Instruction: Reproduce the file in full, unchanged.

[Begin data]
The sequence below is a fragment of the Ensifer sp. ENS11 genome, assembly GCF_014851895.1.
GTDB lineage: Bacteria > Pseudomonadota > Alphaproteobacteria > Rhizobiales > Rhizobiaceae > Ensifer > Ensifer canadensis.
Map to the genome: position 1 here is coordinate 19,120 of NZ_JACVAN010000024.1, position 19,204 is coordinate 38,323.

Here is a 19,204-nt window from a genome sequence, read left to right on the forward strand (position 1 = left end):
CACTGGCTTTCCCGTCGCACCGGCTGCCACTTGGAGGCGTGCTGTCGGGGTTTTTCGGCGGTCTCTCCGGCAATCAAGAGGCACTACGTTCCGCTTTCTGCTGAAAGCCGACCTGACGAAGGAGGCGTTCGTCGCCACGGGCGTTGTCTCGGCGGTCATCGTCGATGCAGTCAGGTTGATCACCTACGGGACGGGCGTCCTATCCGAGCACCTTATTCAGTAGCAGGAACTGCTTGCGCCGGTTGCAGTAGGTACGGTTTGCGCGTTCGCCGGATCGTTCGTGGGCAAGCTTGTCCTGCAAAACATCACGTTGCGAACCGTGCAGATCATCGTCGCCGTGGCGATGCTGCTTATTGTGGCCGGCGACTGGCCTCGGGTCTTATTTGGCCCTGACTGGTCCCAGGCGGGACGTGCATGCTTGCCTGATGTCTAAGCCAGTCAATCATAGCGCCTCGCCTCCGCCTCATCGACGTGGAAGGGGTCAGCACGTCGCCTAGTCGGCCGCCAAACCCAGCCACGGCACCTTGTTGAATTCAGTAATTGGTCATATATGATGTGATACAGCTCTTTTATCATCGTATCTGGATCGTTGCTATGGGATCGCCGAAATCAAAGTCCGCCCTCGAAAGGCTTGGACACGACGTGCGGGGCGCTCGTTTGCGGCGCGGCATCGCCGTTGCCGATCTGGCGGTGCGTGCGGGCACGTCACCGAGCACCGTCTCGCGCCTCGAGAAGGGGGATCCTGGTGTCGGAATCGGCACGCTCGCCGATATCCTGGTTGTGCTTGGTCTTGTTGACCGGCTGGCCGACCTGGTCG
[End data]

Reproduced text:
The sequence below is a fragment of the Ensifer sp. ENS11 genome, assembly GCF_014851895.1.
GTDB lineage: Bacteria > Pseudomonadota > Alphaproteobacteria > Rhizobiales > Rhizobiaceae > Ensifer > Ensifer canadensis.
Map to the genome: position 1 here is coordinate 19,120 of NZ_JACVAN010000024.1, position 19,204 is coordinate 38,323.

Here is a 19,204-nt window from a genome sequence, read left to right on the forward strand (position 1 = left end):
CACTGGCTTTCCCGTCGCACCGGCTGCCACTTGGAGGCGTGCTGTCGGGGTTTTTCGGCGGTCTCTCCGGCAATCAAGAGGCACTACGTTCCGCTTTCTGCTGAAAGCCGACCTGACGAAGGAGGCGTTCGTCGCCACGGGCGTTGTCTCGGCGGTCATCGTCGATGCAGTCAGGTTGATCACCTACGGGACGGGCGTCCTATCCGAGCACCTTATTCAGTAGCAGGAACTGCTTGCGCCGGTTGCAGTAGGTACGGTTTGCGCGTTCGCCGGATCGTTCGTGGGCAAGCTTGTCCTGCAAAACATCACGTTGCGAACCGTGCAGATCATCGTCGCCGTGGCGATGCTGCTTATTGTGGCCGGCGACTGGCCTCGGGTCTTATTTGGCCCTGACTGGTCCCAGGCGGGACGTGCATGCTTGCCTGATGTCTAAGCCAGTCAATCATAGCGCCTCGCCTCCGCCTCATCGACGTGGAAGGGGTCAGCACGTCGCCTAGTCGGCCGCCAAACCCAGCCACGGCACCTTGTTGAATTCAGTAATTGGTCATATATGATGTGATACAGCTCTTTTATCATCGTATCTGGATCGTTGCTATGGGATCGCCGAAATCAAAGTCCGCCCTCGAAAGGCTTGGACACGACGTGCGGGGCGCTCGTTTGCGGCGCGGCATCGCCGTTGCCGATCTGGCGGTGCGTGCGGGCACGTCACCGAGCACCGTCTCGCGCCTCGAGAAGGGGGATCCTGGTGTCGGAATCGGCACGCTCGCCGATATCCTGGTTGTGCTTGGTCTTGTTGACCGGCTGGCCGACCTGGTCG